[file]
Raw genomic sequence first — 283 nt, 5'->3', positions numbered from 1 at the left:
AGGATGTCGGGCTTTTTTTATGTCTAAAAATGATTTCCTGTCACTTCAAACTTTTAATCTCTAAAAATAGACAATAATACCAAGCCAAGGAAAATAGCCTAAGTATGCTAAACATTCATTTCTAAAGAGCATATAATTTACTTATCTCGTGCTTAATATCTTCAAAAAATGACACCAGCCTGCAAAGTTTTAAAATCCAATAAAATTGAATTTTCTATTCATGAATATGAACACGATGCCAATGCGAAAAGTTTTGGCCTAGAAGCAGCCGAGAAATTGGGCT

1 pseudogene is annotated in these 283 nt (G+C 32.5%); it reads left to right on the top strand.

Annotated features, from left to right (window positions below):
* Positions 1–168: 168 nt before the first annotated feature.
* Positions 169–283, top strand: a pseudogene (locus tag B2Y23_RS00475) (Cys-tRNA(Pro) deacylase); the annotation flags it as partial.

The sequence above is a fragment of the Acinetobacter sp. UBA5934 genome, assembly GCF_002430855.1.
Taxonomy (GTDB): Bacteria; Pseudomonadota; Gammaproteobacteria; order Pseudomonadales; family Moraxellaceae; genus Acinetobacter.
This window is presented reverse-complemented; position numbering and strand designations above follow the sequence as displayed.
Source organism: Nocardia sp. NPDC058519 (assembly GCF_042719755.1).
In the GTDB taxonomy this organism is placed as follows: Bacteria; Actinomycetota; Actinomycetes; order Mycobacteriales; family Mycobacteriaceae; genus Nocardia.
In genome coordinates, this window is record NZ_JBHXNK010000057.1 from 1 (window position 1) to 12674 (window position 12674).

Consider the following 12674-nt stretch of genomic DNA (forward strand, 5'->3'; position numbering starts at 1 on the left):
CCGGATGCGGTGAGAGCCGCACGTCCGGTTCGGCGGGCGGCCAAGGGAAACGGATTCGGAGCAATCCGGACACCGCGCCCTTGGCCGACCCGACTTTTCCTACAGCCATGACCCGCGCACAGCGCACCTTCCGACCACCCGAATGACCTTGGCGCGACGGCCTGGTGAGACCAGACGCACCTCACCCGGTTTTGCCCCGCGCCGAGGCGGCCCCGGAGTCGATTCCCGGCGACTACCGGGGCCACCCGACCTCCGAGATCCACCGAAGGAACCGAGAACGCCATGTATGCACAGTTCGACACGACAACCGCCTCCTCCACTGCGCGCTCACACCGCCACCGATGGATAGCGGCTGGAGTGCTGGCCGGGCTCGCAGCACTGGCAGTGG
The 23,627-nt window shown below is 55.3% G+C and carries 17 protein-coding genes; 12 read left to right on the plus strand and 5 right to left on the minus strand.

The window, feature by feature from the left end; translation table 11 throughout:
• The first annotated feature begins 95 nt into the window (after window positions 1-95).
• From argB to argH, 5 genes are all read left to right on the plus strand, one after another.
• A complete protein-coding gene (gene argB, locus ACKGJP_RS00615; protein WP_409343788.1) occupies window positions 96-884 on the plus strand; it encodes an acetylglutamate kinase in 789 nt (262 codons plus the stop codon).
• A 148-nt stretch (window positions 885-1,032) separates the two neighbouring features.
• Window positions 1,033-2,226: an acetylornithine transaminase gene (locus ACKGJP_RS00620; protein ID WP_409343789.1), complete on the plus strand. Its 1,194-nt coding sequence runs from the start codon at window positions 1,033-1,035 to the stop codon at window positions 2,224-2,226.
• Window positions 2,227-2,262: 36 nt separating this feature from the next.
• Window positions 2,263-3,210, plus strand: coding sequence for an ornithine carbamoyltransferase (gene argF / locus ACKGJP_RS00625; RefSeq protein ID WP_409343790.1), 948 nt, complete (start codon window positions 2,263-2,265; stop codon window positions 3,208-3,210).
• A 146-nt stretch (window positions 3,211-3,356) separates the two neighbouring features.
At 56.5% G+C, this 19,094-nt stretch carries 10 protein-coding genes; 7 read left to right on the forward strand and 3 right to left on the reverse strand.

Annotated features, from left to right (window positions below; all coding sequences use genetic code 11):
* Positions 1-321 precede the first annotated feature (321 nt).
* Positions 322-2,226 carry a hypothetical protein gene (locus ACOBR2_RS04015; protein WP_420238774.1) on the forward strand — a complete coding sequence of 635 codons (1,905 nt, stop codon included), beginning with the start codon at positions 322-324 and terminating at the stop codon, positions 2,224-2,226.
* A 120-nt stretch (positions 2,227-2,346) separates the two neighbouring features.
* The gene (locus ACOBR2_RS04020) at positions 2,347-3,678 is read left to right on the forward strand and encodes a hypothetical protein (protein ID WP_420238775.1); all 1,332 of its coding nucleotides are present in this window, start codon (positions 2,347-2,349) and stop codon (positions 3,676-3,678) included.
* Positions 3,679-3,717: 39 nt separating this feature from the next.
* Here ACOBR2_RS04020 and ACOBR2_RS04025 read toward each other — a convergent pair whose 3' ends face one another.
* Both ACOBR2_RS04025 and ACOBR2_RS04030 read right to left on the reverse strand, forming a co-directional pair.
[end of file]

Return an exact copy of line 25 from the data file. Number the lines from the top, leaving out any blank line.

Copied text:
At 56.5% G+C, this 19,094-nt stretch carries 10 protein-coding genes; 7 read left to right on the forward strand and 3 right to left on the reverse strand.